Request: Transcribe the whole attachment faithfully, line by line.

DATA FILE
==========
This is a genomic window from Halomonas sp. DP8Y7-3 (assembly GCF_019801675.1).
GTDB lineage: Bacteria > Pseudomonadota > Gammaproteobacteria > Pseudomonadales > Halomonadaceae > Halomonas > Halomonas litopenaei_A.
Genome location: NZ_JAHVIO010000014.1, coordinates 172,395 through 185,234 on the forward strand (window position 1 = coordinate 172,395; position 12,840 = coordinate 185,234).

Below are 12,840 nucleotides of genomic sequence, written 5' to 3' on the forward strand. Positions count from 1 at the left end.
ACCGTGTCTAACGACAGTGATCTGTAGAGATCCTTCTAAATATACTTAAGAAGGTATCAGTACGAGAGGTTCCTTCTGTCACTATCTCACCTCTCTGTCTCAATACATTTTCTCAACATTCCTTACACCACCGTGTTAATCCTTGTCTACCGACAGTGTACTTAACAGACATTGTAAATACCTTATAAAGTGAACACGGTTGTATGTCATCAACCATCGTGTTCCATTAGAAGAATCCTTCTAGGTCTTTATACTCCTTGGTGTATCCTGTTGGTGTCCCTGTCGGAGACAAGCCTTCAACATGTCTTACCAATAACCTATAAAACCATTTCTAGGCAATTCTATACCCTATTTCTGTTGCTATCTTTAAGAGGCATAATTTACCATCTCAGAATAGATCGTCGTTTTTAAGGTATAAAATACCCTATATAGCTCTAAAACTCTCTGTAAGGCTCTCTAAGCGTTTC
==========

This is a genomic window from Halomonas sp. DP8Y7-3 (assembly GCF_019801675.1).
GTDB lineage: Bacteria > Pseudomonadota > Gammaproteobacteria > Pseudomonadales > Halomonadaceae > Halomonas > Halomonas litopenaei_A.
Genome location: NZ_JAHVIO010000014.1, coordinates 172,395 through 185,234 on the forward strand (window position 1 = coordinate 172,395; position 12,840 = coordinate 185,234).

Below are 12,840 nucleotides of genomic sequence, written 5' to 3' on the forward strand. Positions count from 1 at the left end.
ACCGTGTCTAACGACAGTGATCTGTAGAGATCCTTCTAAATATACTTAAGAAGGTATCAGTACGAGAGGTTCCTTCTGTCACTATCTCACCTCTCTGTCTCAATACATTTTCTCAACATTCCTTACACCACCGTGTTAATCCTTGTCTACCGACAGTGTACTTAACAGACATTGTAAATACCTTATAAAGTGAACACGGTTGTATGTCATCAACCATCGTGTTCCATTAGAAGAATCCTTCTAGGTCTTTATACTCCTTGGTGTATCCTGTTGGTGTCCCTGTCGGAGACAAGCCTTCAACATGTCTTACCAATAACCTATAAAACCATTTCTAGGCAATTCTATACCCTATTTCTGTTGCTATCTTTAAGAGGCATAATTTACCATCTCAGAATAGATCGTCGTTTTTAAGGTATAAAATACCCTATATAGCTCTAAAACTCTCTGTAAGGCTCTCTAAGCGTTTC